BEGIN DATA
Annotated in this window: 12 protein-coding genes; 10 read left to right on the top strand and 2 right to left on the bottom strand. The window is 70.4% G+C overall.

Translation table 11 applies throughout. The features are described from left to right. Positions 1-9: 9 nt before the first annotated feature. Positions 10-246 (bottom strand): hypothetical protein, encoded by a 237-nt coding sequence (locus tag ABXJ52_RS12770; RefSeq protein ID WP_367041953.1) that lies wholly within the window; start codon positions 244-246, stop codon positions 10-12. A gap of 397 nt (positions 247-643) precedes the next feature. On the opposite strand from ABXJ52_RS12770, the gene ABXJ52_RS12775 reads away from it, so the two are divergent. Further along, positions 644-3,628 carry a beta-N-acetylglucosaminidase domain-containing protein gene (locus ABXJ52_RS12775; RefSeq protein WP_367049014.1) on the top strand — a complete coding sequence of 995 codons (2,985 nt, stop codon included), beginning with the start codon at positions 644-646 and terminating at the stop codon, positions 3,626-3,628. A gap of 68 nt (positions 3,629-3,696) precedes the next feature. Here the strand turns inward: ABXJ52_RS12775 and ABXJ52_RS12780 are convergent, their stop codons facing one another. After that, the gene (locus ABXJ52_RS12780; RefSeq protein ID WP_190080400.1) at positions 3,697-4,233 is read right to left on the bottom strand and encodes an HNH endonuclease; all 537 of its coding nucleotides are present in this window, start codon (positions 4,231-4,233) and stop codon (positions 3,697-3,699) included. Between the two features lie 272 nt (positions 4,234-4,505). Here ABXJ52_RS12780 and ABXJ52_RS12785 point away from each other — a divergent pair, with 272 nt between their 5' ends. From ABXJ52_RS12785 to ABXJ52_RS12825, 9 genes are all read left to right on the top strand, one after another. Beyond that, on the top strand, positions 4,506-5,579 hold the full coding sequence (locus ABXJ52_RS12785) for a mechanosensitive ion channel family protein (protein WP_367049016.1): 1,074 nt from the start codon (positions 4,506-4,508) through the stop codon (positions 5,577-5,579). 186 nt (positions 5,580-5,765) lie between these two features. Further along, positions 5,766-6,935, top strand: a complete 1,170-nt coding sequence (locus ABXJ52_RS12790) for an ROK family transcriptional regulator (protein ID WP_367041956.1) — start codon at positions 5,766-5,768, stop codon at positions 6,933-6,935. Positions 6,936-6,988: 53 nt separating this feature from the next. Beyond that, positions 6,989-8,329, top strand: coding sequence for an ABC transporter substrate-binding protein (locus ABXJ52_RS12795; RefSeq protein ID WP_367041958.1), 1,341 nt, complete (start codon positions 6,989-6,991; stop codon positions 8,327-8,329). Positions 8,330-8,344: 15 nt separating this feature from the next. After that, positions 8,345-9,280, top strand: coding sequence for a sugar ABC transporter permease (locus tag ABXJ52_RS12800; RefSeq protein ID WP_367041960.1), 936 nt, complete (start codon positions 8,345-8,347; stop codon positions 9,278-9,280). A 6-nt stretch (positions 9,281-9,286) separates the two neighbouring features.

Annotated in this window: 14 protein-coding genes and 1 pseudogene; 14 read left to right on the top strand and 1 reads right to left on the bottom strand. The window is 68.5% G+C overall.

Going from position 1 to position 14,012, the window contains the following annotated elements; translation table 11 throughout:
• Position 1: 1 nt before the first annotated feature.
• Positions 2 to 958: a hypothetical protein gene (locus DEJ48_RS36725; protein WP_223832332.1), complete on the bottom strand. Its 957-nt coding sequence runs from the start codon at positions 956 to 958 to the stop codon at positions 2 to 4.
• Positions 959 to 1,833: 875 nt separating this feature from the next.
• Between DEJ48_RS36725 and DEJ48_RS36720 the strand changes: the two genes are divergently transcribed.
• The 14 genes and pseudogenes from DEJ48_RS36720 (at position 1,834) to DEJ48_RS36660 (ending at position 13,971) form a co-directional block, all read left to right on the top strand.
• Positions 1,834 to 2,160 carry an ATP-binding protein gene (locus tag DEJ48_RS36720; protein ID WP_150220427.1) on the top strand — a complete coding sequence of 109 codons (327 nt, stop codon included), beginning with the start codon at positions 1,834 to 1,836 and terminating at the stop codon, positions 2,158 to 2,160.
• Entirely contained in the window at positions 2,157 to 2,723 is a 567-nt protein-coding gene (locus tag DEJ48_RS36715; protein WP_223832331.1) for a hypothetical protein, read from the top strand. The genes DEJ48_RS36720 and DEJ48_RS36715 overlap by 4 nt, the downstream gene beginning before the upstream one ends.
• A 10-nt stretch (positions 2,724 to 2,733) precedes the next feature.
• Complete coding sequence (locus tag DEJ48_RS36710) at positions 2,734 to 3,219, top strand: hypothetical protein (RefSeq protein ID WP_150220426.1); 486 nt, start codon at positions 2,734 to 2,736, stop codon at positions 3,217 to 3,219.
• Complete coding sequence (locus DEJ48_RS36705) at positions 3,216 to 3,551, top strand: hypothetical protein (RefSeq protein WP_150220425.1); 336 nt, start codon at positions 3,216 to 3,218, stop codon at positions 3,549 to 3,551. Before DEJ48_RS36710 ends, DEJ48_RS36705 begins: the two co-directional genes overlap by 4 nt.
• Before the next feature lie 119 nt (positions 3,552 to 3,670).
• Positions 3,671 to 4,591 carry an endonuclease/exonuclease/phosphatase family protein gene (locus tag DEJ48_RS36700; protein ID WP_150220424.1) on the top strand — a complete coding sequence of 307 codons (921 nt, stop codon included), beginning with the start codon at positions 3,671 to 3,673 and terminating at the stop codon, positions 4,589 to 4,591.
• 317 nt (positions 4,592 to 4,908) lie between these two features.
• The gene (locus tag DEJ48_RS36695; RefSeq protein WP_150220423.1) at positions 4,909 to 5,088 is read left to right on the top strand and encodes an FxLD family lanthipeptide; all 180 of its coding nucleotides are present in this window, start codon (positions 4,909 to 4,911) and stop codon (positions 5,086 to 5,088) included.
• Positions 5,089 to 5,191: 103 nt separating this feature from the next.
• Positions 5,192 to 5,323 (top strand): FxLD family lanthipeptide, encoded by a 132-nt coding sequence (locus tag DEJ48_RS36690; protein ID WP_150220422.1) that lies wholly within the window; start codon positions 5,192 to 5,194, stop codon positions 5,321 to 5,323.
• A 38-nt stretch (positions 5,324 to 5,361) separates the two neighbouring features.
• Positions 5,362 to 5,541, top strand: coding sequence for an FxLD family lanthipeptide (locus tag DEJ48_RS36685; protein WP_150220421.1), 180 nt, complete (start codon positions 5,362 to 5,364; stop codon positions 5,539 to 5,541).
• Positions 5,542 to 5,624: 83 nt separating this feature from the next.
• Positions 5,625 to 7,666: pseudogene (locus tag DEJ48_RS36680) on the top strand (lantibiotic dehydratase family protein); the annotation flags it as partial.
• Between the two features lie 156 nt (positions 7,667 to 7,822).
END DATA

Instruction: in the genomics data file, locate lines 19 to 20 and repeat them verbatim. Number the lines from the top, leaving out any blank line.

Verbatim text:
• Positions 5,089 to 5,191: 103 nt separating this feature from the next.
• Positions 5,192 to 5,323 (top strand): FxLD family lanthipeptide, encoded by a 132-nt coding sequence (locus tag DEJ48_RS36690; protein ID WP_150220422.1) that lies wholly within the window; start codon positions 5,192 to 5,194, stop codon positions 5,321 to 5,323.